Cyprus recovers from loss of Russian and Ukrainian tourists

KYKKOS MONASTERY, Cyprus (AP) — Archimandrite Agathonikos bows before a silver-plated icon of the Mother of God to offer prayers for an end to the war between “unireligious peoples” in Ukraine.

Prior to the start of the COVID-19 pandemic, hundreds of Russian and Ukrainian Orthodox believers came daily to venerate the relics. Tradition says that it was molded by the Evangelist Luke from beeswax and mastic and blessed by the Mother of God herself as the true embodiment of her image.

Due to the war and the European Union’s ban on flights from Russia, the roughly 800,000 Russian and Ukrainian holidaymakers who flock to Cyprus each year for its warm azure waters and religious history dating back to the dawn of Christianity have all but vanished. In a record-breaking 2019, they made up one-fifth of all tourists to the Mediterranean island nation south of Turkey.

“Today we had many believers from these two countries,” Agathonikos said. “I wish and pray to our Mother of God that the path to peace be shown to these two peoples who are fighting today – believers in both countries should pray for this.”

He is the abbot of the Kykkos monastery on the northeastern ridge of the Troodos mountain range in Cyprus, where the icon has been kept for nearly a thousand years. He, the tomb of St. Lazarus in Larnaca and the monastery of Stavrovouni, which houses much of the Holy Cross, are important Cypriot stops for Russians and Ukrainians on pilgrimages to the Holy Land, Agathonikos said.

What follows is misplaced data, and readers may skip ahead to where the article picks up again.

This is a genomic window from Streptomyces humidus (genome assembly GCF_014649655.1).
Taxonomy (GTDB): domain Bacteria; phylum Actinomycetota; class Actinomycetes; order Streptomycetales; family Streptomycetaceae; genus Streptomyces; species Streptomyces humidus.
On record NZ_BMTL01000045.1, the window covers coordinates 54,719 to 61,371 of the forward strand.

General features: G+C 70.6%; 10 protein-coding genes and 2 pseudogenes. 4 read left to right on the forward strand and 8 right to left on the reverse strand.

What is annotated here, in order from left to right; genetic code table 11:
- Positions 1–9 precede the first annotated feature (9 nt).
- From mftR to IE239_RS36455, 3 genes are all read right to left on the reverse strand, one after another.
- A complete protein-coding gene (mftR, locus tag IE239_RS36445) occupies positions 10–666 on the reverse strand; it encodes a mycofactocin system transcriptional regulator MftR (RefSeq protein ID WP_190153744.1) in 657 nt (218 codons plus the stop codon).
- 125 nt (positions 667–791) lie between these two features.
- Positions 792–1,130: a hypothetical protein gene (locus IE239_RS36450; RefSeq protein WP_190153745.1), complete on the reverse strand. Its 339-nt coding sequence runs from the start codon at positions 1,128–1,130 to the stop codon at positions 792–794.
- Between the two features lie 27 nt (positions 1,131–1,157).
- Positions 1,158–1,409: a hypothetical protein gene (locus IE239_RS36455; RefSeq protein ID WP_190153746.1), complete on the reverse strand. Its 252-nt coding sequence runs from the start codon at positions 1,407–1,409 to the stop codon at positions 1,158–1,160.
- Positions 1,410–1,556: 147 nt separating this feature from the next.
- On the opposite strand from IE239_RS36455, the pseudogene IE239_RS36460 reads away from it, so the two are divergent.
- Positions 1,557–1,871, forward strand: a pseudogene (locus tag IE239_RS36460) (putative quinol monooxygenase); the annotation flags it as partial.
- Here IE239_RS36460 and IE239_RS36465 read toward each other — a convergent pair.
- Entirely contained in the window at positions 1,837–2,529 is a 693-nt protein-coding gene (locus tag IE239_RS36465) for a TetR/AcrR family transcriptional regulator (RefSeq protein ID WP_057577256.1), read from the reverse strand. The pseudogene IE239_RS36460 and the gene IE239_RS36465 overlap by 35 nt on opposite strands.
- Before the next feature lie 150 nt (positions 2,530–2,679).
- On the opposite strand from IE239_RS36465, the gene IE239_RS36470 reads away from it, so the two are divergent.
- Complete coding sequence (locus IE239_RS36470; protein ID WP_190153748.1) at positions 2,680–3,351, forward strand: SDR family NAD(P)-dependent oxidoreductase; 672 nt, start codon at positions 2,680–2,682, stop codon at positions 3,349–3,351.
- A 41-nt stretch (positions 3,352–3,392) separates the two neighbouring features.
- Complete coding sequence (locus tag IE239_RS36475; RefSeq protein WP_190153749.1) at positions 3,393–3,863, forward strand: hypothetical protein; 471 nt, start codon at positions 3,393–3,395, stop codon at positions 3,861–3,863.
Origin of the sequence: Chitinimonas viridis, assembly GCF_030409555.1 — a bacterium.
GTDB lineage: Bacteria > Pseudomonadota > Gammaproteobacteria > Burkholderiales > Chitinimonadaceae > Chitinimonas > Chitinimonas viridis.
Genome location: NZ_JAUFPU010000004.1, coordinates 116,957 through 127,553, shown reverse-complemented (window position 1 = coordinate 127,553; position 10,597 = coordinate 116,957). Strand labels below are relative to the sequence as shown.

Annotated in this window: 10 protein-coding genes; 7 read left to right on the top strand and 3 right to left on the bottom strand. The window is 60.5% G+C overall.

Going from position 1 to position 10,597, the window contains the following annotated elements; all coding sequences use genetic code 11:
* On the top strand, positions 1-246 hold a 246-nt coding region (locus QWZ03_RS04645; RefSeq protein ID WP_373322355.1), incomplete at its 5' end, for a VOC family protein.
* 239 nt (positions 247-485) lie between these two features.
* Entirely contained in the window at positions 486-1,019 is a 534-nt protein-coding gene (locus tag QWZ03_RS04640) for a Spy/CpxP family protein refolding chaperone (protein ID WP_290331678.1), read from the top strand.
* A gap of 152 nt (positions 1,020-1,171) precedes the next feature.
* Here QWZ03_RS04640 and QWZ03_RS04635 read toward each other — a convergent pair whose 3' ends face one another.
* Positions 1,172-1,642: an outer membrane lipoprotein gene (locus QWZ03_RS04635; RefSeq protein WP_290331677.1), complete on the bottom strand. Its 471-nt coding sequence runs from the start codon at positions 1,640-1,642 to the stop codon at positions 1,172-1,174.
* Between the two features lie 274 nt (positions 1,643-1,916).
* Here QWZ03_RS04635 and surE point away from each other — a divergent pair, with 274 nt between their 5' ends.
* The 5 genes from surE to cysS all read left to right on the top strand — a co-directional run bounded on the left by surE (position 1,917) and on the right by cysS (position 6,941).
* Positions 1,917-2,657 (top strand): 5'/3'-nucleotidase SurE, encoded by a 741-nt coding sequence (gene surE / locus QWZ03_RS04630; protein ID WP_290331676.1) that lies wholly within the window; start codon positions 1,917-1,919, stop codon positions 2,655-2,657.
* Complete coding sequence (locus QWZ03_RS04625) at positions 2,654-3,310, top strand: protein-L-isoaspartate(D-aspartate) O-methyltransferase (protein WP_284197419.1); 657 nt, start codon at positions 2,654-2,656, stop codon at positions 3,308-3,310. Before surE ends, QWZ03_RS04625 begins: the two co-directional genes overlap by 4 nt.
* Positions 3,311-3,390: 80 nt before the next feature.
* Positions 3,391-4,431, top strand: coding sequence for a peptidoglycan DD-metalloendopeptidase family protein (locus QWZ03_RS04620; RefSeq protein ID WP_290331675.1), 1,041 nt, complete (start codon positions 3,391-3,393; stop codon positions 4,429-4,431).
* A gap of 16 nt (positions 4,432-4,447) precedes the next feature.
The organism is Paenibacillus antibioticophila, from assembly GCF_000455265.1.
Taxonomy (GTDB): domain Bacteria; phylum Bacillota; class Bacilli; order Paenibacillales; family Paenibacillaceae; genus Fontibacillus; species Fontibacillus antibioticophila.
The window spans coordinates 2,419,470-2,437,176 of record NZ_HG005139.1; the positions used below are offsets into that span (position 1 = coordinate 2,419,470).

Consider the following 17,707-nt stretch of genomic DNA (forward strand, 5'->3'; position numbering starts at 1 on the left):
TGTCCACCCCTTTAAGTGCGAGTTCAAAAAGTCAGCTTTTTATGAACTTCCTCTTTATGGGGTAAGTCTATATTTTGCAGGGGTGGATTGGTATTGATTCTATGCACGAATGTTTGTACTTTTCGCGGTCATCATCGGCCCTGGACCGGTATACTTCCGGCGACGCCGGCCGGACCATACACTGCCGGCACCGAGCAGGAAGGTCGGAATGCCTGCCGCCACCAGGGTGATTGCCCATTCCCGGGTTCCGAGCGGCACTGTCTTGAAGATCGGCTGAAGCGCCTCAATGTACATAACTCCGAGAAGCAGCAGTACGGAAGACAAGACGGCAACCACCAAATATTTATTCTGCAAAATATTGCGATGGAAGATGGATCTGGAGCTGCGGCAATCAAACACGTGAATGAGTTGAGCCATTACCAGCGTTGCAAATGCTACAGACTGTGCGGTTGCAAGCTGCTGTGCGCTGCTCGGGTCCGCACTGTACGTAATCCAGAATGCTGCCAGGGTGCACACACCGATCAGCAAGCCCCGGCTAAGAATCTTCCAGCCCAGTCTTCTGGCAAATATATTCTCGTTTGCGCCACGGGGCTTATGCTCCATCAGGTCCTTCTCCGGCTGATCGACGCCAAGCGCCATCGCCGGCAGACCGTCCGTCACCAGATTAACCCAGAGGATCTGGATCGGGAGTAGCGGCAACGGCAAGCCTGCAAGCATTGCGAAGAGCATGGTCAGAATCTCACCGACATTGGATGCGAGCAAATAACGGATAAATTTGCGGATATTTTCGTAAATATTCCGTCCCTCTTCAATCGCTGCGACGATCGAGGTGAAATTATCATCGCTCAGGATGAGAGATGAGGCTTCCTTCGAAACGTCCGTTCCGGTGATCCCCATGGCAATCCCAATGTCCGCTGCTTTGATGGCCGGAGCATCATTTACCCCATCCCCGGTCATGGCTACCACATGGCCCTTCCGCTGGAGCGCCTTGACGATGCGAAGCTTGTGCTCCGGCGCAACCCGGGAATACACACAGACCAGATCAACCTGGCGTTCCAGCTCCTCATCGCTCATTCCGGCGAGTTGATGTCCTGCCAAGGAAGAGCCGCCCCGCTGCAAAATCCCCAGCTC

Their absence this year, triggered by a sharp decline in tourism at the start of the pandemic, has slashed the revenues of a country whose tourism sector accounts for more than 10% of its economy. Other countries that rely on visitors from Russia and Ukraine, such as Turkey, Cuba and Egypt, also braced for losses as tourism began to bounce back.

Cypriot Deputy Minister of Tourism Savvas Perdios estimates that losses from Russian and Ukrainian visitors this year will be around 600 million euros ($645 million), with visitor numbers expected to approach 2019 levels before the war.

Cyprus is one of the shortest flights from Russia to any Mediterranean holiday destination, but the EU flight ban has wiped out that advantage.

Business suffers, especially local travel agencies that work with large tour operators focused on the Russian market. Some hotels on the popular east coast of Cyprus that cater to holidaymakers from Russia are also struggling, said Haris Loizides, president of the board of the Cyprus Hotel Association.

According to him, an additional burden for hotel owners is high inflation, which has led to an increase in operating costs.

Vassos Sidias, owner of the seafood tavern that bears his name overlooking Ayia Napa’s small harbor, says his business has fallen by as much as 50% this year due to the loss of the Russian market.

“There is a huge problem in our work,” Xydias said, “Now let’s see how…

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